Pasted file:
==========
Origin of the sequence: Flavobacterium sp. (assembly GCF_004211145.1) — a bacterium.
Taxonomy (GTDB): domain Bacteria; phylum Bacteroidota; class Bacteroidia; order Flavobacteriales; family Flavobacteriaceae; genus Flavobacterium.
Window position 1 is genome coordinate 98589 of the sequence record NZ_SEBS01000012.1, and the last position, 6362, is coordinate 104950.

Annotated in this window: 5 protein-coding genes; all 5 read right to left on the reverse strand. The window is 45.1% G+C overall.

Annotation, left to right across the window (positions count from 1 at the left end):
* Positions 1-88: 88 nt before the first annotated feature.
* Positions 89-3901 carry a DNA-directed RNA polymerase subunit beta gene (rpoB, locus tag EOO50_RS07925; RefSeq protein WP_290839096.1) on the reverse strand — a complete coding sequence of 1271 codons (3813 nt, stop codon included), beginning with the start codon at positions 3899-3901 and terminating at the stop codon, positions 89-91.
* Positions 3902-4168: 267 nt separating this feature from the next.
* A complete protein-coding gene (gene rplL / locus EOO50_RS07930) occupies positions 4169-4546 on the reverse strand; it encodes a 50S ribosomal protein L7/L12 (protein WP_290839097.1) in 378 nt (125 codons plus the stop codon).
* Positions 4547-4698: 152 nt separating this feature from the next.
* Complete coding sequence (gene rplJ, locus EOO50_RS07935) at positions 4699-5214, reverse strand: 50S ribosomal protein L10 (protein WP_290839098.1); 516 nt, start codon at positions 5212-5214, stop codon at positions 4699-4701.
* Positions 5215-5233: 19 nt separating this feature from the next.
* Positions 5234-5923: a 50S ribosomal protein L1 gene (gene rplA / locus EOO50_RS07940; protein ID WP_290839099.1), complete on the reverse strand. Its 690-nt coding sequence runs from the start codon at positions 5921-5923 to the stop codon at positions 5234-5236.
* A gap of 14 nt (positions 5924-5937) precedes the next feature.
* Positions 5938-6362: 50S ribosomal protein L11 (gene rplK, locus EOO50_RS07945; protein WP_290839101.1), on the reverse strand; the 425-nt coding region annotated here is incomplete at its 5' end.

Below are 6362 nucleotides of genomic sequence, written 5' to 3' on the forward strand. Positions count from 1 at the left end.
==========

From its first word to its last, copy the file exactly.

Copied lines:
Origin of the sequence: Flavobacterium sp. (assembly GCF_004211145.1) — a bacterium.
Taxonomy (GTDB): domain Bacteria; phylum Bacteroidota; class Bacteroidia; order Flavobacteriales; family Flavobacteriaceae; genus Flavobacterium.
Window position 1 is genome coordinate 98589 of the sequence record NZ_SEBS01000012.1, and the last position, 6362, is coordinate 104950.

Annotated in this window: 5 protein-coding genes; all 5 read right to left on the reverse strand. The window is 45.1% G+C overall.

Annotation, left to right across the window (positions count from 1 at the left end):
* Positions 1-88: 88 nt before the first annotated feature.
* Positions 89-3901 carry a DNA-directed RNA polymerase subunit beta gene (rpoB, locus tag EOO50_RS07925; RefSeq protein WP_290839096.1) on the reverse strand — a complete coding sequence of 1271 codons (3813 nt, stop codon included), beginning with the start codon at positions 3899-3901 and terminating at the stop codon, positions 89-91.
* Positions 3902-4168: 267 nt separating this feature from the next.
* A complete protein-coding gene (gene rplL / locus EOO50_RS07930) occupies positions 4169-4546 on the reverse strand; it encodes a 50S ribosomal protein L7/L12 (protein WP_290839097.1) in 378 nt (125 codons plus the stop codon).
* Positions 4547-4698: 152 nt separating this feature from the next.
* Complete coding sequence (gene rplJ, locus EOO50_RS07935) at positions 4699-5214, reverse strand: 50S ribosomal protein L10 (protein WP_290839098.1); 516 nt, start codon at positions 5212-5214, stop codon at positions 4699-4701.
* Positions 5215-5233: 19 nt separating this feature from the next.
* Positions 5234-5923: a 50S ribosomal protein L1 gene (gene rplA / locus EOO50_RS07940; protein ID WP_290839099.1), complete on the reverse strand. Its 690-nt coding sequence runs from the start codon at positions 5921-5923 to the stop codon at positions 5234-5236.
* A gap of 14 nt (positions 5924-5937) precedes the next feature.
* Positions 5938-6362: 50S ribosomal protein L11 (gene rplK, locus EOO50_RS07945; protein WP_290839101.1), on the reverse strand; the 425-nt coding region annotated here is incomplete at its 5' end.

Below are 6362 nucleotides of genomic sequence, written 5' to 3' on the forward strand. Positions count from 1 at the left end.